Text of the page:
During the second week, we were on the Big Rock grounds, and it was Johanna’s turn to catch a marlin. When the bite happened, she took the heavy 130-pound outfit from the rod holder to the chair, as she had done on previous days with precision. The line was screaming off the reel, and when it angled up, the blue that jumped was a real nice one. First call from Johnson indicated an 800-pounder, and wow — were we all in for a treat!

Johanna eased the drag pressure as the big blue screamed off again, and Johnno had the G&S in hot pursuit. The fish stayed on the surface, tail-walking and jumping at an incredible speed that only blue marlin seem to manage. When the run slowed, Johanna put the brakes back on, and the pressure had her ­standing up on the footrest. This young lady had fished heavy tackle before with her father, and he had taught her well. There was no panicking or instructions taken; she did it all herself.

After half an hour, Kinniburgh got his first opportunity to grab the leader, and the extra weight sent the big blue into orbit. For the next half-hour, Johanna battled the big blue and eventually wore the fish down to the point where Kinniburgh was able to hang onto the trace and remove the hook. She was a solid fish up close and easily would have weighed around 850 pounds — an awesome capture.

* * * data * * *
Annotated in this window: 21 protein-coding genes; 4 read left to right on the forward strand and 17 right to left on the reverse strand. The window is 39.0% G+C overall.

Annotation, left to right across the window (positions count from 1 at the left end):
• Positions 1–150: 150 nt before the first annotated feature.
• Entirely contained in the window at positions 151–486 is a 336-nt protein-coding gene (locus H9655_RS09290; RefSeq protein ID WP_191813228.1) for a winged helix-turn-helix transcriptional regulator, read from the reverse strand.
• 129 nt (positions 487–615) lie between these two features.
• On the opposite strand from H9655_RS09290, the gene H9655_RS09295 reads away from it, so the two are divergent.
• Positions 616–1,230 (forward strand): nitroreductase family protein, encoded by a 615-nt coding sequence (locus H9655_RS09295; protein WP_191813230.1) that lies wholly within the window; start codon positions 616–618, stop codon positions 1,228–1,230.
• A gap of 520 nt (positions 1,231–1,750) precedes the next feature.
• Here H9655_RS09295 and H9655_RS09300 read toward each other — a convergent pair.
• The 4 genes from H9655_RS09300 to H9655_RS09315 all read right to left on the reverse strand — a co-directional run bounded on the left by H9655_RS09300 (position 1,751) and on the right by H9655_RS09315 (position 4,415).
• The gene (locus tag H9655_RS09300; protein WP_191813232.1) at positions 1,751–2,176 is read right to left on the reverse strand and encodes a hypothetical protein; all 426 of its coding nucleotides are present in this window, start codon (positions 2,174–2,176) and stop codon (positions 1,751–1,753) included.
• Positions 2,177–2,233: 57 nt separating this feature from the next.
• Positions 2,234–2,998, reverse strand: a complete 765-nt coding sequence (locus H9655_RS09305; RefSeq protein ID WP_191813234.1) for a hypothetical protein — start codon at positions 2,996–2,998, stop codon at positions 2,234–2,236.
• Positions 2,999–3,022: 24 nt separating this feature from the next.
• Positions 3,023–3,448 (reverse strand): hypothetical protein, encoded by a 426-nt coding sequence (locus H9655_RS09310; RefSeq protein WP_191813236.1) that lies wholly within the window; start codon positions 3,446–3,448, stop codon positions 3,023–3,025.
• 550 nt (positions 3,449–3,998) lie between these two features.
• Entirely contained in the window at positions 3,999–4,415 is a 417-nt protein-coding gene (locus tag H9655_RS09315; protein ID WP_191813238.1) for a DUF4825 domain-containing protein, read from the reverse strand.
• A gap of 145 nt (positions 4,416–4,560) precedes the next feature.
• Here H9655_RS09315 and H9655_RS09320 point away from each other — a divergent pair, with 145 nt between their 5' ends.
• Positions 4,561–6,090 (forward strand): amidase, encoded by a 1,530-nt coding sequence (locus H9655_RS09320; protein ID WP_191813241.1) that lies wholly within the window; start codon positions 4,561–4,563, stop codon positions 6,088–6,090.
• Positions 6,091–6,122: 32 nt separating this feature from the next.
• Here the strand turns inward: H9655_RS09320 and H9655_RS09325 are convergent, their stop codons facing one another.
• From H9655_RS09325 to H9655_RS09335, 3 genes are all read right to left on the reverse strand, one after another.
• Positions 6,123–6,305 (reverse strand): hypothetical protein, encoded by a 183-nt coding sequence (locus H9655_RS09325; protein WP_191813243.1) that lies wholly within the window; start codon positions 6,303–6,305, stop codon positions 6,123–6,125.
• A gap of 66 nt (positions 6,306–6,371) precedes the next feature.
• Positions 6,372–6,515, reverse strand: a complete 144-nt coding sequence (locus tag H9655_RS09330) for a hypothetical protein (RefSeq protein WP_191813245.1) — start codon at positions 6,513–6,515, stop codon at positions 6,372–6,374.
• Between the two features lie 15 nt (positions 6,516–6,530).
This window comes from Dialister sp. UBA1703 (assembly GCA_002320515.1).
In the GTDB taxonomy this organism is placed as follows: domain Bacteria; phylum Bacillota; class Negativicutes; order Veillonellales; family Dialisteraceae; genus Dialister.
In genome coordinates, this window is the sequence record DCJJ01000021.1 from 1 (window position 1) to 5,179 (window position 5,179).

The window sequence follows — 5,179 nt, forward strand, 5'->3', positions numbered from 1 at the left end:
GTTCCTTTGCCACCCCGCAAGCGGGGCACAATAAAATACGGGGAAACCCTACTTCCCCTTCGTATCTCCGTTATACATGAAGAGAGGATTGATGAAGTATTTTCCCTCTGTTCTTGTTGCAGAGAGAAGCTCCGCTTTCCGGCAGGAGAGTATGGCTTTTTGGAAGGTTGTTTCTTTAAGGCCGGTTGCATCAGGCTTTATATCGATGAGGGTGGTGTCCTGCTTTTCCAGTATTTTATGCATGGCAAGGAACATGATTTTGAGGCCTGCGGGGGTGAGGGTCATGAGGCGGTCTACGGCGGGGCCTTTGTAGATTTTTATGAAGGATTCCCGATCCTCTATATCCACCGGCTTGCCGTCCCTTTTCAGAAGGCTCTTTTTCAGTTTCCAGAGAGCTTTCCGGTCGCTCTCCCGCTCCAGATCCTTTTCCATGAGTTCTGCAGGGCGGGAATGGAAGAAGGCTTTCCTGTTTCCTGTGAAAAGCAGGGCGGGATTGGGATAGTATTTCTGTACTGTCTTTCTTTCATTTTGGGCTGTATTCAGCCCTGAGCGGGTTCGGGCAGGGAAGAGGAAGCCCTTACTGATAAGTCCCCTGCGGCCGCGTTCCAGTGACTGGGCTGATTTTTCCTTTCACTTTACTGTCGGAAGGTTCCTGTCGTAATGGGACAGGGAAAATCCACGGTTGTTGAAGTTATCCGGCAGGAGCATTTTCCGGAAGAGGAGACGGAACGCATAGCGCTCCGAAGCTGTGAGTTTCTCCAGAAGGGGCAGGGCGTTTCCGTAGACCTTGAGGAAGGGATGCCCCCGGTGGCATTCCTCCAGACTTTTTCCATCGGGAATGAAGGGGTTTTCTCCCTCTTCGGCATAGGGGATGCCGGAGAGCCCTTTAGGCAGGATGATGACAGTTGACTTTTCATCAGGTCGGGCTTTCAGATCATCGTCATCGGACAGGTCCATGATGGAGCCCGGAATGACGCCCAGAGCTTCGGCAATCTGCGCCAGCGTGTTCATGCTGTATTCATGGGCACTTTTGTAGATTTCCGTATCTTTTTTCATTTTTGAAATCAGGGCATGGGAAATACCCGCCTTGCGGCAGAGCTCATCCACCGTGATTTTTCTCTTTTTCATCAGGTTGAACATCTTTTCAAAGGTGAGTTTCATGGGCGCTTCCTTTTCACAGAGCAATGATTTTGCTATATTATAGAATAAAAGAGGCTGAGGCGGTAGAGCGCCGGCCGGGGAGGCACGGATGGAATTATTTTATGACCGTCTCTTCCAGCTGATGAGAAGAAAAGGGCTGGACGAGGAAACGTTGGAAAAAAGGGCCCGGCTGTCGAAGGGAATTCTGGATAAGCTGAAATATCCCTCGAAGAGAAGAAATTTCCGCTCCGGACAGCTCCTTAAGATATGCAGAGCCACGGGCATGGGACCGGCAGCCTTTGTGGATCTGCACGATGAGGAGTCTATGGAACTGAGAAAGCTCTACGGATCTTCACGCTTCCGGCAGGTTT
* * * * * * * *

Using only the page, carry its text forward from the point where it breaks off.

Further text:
Other vessels working the same ground had success with various sizes, but there were definitely a few bigger fish showing up. Our next day fishing, Johnson spotted a huge blue from the tower and yelled out, but all we could see from the cockpit was a massive shape. At first I thought it was a small whale, but the excited screams over the PA system told a much different story. Johnson was still shaking an hour later, and he reckoned it was the biggest marlin he’d ever seen — and he’s weighed plenty of granders, both black and blue!